ICM 1/48 Spitfire F. IXA
Remember the days when we Spitfire enthusiasts thought we were in hog heaven with Mk IX releases from Occidental and ICM? Well, that’s been almost two decades and a blizzard of Eduard IX/VIII releases later, but here’s an ICM Spit I finished back in 2014.
While the story of ICM’s Spitfire series was mainly one of what could have been, they were basically good kits with few inaccuracies but inconsistent quality control. That was a shame, because they were fun builds if you knew where to apply ‘modeling skills required.’
My F. IX A started life as ICM’s LF IXe Czech release with clipped wings, Mk XII rudder and Vokes AeroVee carb intake. I’d picked up the kit around 1998 for about $7 at a model show, and I was wanting to do an early Mk IX, so an Ultracast resin short intake, full wing tips and prop blades to replace the thick kit blades fixed most of those issues. I stole the rudder from a Cooper Details Mk V correction set, and I replaced the somewhat lumpy kit wheels with a spare set from a Tamiya Mk Vb.
The kit suffered from sink marks along the upper and lower wings, but Bondo surfacing putty put those right.
Many are the warnings that the kit’s engine firewall and instrument panel are a hair too wide and will induce flat dihedral when you fit the wings. I trimmed them and test fitted the wings, and all was fixed in about ten minutes.
Unless you want an exposed engine, the best route for fuselage assembly is to leave it out and stick up your spares box. Otherwise, assembly was straightforward. The Ultracast parts were drop-fit, and everything aligned.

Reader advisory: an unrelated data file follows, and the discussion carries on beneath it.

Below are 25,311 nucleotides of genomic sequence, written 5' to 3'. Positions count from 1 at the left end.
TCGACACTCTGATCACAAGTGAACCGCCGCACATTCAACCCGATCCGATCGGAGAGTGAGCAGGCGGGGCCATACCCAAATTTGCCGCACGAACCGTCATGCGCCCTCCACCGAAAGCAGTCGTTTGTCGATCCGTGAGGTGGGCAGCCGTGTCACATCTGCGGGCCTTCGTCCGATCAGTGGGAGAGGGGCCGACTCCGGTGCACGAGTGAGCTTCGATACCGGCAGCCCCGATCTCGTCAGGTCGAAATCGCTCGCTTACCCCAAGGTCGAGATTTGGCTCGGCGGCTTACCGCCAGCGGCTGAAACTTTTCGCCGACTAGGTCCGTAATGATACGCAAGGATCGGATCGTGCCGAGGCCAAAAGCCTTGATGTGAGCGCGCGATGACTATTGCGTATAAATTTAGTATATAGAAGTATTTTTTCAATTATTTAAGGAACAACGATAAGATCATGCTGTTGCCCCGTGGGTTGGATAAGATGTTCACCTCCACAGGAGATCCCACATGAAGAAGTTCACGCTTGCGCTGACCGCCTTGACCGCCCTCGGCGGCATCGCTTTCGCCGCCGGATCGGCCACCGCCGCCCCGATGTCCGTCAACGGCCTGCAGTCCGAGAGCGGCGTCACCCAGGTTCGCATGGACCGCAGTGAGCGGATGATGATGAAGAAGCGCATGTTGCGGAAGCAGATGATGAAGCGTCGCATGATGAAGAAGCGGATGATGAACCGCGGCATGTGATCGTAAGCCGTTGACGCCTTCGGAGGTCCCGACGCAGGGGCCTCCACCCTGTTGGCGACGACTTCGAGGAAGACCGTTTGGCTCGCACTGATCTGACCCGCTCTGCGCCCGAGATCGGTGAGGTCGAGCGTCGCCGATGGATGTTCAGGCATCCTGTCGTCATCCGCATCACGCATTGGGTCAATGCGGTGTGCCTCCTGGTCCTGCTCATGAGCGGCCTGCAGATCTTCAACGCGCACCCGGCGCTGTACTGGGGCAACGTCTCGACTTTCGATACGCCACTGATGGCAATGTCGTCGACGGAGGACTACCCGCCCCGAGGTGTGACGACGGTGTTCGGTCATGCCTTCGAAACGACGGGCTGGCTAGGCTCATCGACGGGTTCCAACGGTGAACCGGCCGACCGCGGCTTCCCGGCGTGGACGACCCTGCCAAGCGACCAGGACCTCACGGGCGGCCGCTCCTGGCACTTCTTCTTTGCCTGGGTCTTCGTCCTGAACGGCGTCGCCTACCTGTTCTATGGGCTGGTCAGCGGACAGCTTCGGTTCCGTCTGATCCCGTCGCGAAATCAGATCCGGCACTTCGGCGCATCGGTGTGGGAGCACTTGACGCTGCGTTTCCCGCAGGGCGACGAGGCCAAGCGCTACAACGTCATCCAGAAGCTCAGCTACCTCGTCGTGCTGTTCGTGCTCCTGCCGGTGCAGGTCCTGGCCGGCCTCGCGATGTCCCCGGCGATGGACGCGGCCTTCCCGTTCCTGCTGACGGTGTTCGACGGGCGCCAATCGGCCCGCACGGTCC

I didn’t want to fiddle with drooped elevators, so I installed a control lock from two pieces of styrene rod – easy and a fun way to drive contest judges up the wall.
Paints are Testor Model Master enamels. Decals are Eagle Editions from their Canadian Spitfires sheet, for Ian Keltie’s F. IXA that later became Johnnie Johnson’s JE-J. Weathering was done with a combination of pre- and post-shading, artist’s oil washes and chalk pastels.
Since I was doing an early Mk IX, I had to rig it with a ‘cheese cutter’ IFF aerial from the stabilizer tips to the fuselage. I cemented small tabs on the stabilizer tips, drilled them out with a no. 80 bit, and drilled the fuselage lead-ins with a no. 78 bit.
I then carefully cemented the end of a long length of monofilament sewing thread to a section of thin brass wire. I threaded that through the fuselage holes after a bit of blind probing, removed the wire, and tensioned and secured each end to the stabilizers.
7 additional images. Click to enlarge.